I agree with this completely. Its mostly what separates mammals from any other species in the world.
I must point out that there are exceptions to this. A few skink species do create 'parenting bonds', laying one to two eggs at a time, defending and caring for young for a short period of time, and sometimes living in medium sized colonies. And we can't forget to mention the platypus! =P

But yes, most reptile species are independent animals and certainly not domesticated or tame in a biological sense. They are however heavily adaptable, as you mentioned, which is why they've been around so long.

I posted that video as another visual representation of human ignorance. I was shocked to read the advice he was giving!
 

Caramell

Hatchling Member
GlueStick":2vdyoe9i said:
And we can't forget to mention the platypus! =P

Platypus is an egg-laying mammal, or monotreme, it isn't a reptile at all. Just so you know... :)
 

GlueStick

Sub-Adult Member
Caramell":3llm7ug4 said:
GlueStick":3llm7ug4 said:
And we can't forget to mention the platypus! =P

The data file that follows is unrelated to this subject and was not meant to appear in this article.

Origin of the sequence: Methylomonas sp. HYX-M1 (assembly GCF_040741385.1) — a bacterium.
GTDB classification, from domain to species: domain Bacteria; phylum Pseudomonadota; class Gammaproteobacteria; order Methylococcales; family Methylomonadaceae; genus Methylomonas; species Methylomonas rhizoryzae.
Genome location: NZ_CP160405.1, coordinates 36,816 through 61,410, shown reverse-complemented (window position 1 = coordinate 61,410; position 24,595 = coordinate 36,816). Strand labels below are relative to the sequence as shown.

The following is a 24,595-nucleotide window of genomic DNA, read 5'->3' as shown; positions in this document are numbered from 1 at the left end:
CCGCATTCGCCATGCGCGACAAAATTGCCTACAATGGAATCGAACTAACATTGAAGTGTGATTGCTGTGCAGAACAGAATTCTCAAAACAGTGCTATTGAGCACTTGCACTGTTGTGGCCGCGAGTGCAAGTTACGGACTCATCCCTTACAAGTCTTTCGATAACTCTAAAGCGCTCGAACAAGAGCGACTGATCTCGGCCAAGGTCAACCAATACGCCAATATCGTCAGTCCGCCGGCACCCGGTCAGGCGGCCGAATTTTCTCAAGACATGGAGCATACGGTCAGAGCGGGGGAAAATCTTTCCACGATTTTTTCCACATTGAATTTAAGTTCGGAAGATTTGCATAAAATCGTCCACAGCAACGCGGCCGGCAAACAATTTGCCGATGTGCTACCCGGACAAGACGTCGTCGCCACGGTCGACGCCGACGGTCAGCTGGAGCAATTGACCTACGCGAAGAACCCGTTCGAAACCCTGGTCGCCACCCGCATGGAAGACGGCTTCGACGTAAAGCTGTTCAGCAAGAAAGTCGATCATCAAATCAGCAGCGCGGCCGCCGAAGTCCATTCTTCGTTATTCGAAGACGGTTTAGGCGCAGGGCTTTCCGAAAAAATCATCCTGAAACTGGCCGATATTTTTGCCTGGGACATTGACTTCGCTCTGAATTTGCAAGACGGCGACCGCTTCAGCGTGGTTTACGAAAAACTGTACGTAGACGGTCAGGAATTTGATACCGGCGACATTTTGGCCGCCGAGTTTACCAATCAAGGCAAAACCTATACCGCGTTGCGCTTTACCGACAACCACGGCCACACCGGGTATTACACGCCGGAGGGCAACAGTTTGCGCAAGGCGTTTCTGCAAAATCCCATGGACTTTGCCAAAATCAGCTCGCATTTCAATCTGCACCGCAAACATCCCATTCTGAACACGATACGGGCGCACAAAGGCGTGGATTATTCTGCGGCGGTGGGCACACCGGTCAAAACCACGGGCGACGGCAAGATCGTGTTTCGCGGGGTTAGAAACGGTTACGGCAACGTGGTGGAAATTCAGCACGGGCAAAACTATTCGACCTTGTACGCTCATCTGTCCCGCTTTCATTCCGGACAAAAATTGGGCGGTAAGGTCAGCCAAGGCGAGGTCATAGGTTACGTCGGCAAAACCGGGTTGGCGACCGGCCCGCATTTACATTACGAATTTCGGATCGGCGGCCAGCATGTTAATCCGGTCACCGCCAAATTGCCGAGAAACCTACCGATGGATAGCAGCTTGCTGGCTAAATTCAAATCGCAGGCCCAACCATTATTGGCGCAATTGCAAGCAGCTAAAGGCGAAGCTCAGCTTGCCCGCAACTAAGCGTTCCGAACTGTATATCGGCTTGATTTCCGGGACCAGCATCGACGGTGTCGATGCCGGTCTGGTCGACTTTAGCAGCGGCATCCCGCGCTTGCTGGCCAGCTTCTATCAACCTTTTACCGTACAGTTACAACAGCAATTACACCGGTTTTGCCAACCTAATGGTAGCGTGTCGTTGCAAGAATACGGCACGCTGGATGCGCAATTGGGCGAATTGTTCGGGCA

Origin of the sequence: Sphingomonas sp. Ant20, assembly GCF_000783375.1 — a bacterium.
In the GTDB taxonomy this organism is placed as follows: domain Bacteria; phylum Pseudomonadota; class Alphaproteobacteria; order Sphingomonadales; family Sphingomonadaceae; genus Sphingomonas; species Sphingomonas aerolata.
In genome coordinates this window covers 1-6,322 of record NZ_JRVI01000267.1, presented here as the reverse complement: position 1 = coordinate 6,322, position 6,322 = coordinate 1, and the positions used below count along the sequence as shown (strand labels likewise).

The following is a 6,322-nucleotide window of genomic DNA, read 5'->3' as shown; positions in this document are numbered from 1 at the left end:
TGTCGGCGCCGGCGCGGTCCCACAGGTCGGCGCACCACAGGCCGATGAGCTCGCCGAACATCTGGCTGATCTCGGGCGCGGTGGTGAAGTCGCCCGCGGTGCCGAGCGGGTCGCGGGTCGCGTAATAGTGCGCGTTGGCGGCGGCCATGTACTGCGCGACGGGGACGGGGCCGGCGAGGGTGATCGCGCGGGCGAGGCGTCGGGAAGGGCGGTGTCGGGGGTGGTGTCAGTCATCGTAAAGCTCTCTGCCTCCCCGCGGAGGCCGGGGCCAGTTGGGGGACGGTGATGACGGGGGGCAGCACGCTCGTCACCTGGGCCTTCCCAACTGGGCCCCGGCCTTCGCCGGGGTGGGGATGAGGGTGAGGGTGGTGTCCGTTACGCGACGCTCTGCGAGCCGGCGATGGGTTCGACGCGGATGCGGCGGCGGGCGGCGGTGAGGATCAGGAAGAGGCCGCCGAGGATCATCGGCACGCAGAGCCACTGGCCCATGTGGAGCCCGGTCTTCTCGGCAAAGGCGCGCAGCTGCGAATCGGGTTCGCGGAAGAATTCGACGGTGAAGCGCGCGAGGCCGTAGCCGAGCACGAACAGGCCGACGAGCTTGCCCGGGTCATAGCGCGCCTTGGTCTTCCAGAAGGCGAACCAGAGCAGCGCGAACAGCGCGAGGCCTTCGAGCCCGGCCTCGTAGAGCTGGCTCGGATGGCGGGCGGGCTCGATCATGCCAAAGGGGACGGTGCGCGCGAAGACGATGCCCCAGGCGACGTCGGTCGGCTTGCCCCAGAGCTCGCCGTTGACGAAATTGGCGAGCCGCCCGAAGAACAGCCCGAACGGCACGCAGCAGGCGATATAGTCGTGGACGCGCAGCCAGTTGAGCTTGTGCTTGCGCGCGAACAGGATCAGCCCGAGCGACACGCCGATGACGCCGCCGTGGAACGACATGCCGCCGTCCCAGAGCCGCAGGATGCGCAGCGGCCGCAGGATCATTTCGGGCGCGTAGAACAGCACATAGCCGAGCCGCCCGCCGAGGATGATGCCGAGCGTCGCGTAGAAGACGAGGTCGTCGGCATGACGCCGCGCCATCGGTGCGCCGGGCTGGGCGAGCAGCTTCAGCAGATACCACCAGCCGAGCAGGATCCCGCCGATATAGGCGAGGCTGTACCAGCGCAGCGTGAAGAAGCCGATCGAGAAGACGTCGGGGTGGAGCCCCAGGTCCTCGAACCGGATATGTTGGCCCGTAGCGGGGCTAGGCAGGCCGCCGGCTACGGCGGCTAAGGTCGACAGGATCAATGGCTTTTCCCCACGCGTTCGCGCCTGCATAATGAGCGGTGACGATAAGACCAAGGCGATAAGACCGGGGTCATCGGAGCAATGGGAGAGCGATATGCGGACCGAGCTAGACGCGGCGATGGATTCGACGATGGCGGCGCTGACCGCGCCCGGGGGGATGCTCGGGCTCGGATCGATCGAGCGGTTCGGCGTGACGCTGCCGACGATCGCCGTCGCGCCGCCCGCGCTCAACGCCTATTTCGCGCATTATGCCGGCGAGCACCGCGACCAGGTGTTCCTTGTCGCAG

Platypus is an egg-laying mammal, or monotreme, it isn't a reptile at all. Just so you know... :)

Uh yeah, its a mammal...but with characteristics of a bird and reptile (egg laying, duck billed, and venomous) and several different sex chromosomes. And nurture young like those few skink species which is why I pointed it out, an exception to overall mammal species as skinks are to reptiles with cohabitation.
 
I have two three month olds in a 30 gallon tank, and now I'm trying to convince my mom to either let me another tank with the lights or another heat light and I'd split the cage down the middle, but I'd rather get another tank. I didn't want two dragons, I worked for one, and the second was a surprise from my dad. They're young, so I suppose I have till, maybe, the end of the school year to separate them.
Anyways,